Lucknow : Uttar Pradesh is likely to register a healthy voter turnout in the assembly elections as a majority of youths plan to exercise their franchise, according to a survey conducted by industry body ASSOCHAM.
“Up to 60 per cent of young voters in the age group of 18 to 30, be it students or working professionals, are enthusiastic about exercising their franchise in the Uttar Pradesh Assembly elections,” it said.
The survey said “climate and environment, corruption, cost of living, crime and security, education, health care, housing, infrastructure, jobs, social welfare along with safety and security” are key election issues for young voters in the state.
“The efforts of the Election Commission and campaigns being run across different media platforms have significantly helped raise awareness about the importance of voting among youths,” ASSOCHAM Secretary General DS Rawat said.
Young voters, together as a group can make a serious impact on the outcome. But ensuring that they turnout in good numbers is a bigger factor, he said.
ASSOCHAM Social Development Foundation interacted with about 2,500 people aged 18 to 30 in the past one month in Agra, Aligarh, Allahabad, Chitrakoot, Faizabad, Gorakhpur, Kanpur, Lucknow, Meerut, Moradabad, Saharanpur and Varanasi.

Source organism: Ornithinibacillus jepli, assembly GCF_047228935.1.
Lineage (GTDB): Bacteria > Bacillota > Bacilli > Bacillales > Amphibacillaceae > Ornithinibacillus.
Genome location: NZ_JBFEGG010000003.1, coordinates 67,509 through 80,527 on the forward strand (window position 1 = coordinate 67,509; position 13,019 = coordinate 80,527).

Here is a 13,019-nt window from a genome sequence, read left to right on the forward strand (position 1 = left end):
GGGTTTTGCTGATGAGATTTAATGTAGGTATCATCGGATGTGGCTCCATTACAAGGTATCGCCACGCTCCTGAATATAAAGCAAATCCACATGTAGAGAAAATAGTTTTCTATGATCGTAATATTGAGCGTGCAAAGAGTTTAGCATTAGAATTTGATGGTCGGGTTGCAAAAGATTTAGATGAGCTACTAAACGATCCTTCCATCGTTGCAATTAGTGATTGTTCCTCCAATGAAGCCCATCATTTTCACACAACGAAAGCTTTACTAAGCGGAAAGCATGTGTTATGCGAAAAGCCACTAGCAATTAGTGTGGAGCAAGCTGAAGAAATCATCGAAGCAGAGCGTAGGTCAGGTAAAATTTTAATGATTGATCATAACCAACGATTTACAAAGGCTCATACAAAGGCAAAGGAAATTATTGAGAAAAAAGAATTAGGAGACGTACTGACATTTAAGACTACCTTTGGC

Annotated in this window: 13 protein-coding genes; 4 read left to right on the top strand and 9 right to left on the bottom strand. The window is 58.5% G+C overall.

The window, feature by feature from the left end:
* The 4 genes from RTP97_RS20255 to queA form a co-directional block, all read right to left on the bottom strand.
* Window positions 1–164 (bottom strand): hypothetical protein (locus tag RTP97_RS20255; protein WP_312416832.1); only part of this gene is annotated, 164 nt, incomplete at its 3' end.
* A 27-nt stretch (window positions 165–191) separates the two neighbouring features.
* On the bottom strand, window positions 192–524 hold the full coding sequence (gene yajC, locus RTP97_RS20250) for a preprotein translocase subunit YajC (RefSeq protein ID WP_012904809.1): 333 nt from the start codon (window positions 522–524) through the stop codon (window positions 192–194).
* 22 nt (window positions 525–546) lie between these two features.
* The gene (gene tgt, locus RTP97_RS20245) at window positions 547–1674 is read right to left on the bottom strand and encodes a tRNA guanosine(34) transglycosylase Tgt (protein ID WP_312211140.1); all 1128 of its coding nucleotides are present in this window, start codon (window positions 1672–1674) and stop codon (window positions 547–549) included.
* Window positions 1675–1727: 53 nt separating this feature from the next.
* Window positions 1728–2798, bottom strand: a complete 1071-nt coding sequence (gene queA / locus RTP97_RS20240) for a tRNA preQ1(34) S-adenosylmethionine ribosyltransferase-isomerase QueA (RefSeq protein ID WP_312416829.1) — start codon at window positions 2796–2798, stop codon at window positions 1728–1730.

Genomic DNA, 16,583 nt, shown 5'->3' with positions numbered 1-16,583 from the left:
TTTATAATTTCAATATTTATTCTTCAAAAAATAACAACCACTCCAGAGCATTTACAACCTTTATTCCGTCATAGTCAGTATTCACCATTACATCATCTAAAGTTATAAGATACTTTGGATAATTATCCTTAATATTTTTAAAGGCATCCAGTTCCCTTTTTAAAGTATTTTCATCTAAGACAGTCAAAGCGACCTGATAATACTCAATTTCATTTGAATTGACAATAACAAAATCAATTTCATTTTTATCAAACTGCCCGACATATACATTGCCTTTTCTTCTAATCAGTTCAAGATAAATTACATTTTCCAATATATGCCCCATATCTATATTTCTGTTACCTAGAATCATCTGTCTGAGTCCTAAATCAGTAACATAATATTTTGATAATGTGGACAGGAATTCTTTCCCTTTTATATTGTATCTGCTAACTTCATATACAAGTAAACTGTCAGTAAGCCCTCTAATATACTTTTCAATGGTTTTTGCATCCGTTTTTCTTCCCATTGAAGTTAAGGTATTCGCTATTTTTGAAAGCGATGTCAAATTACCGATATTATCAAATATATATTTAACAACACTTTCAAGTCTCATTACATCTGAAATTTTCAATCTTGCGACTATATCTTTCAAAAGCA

The survey was aimed to gauge if the youth in the state is aware of their voting rights. Almost 60 per cent of the total representatives said they plan to use their democratic rights as many of them felt that “if you choose not to vote, you automatically waive your right to complain”.
Many said that elections help them connect with the news as “you follow politicians and key policy initiatives”. Some of them even felt it is essential that young people take advantage of their right to vote as it helps in creating a future that aligns with their fundamental beliefs thereby setting a precedent for future generations, it said.
The ASSOCHAM survey also highlighted that the youth in UP is politically active. The youngsters are cosmopolitan, liberal and hopeful and are not bogged down by negativity and cynicism of election campaigns.
Of the remaining 40 per cent, about 15 per cent respondents said they are undecided and have yet not made up their mind as to whether they will go for voting but they are surely keeping a track of elections through social media platforms.
While about 10 per cent said they do not think anything is going to change even if they vote as “all political parties are the same and that their vote will not make a difference”. About five per cent said they do not feel very strongly about elections as they are not aware about the issues and they do not have much at stake, the survey said.
While the remaining said they would rather treat the voting day as a holiday. Among other reasons that people gave for abstaining from participating in elections are lack of knowledge, not feeling represented by any of the parties or candidates, not being able to tell the parties apart and not feeling that their vote counts, it said.